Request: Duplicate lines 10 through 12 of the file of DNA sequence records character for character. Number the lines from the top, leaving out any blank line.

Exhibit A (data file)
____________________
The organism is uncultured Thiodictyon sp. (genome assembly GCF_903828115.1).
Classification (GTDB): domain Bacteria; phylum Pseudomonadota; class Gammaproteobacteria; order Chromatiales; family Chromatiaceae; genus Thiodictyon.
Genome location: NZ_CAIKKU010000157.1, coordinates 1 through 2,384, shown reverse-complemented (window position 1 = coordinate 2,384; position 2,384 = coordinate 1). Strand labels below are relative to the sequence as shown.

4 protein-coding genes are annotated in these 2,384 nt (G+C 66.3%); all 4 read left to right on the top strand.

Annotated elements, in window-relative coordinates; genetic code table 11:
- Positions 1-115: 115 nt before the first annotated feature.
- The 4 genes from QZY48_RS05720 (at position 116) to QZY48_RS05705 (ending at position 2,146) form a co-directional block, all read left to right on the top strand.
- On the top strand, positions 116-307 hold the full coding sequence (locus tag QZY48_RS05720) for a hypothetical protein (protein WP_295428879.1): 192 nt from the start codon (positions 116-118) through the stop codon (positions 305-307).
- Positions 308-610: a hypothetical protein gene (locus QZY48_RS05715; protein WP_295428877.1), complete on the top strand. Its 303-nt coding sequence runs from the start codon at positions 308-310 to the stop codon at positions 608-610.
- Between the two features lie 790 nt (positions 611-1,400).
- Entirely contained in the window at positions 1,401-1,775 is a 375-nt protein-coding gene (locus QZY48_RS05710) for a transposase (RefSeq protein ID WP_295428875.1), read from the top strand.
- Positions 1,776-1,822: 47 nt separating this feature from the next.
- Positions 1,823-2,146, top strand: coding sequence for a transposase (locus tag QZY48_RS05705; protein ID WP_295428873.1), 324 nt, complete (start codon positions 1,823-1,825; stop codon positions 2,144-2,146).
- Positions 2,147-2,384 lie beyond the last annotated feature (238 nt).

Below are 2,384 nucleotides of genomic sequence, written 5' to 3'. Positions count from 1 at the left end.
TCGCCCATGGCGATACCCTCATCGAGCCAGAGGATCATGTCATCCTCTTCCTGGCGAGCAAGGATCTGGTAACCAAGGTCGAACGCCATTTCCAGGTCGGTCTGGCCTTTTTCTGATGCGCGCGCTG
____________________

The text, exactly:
- Between the two features lie 790 nt (positions 611-1,400).
- Entirely contained in the window at positions 1,401-1,775 is a 375-nt protein-coding gene (locus QZY48_RS05710) for a transposase (RefSeq protein ID WP_295428875.1), read from the top strand.
- Positions 1,776-1,822: 47 nt separating this feature from the next.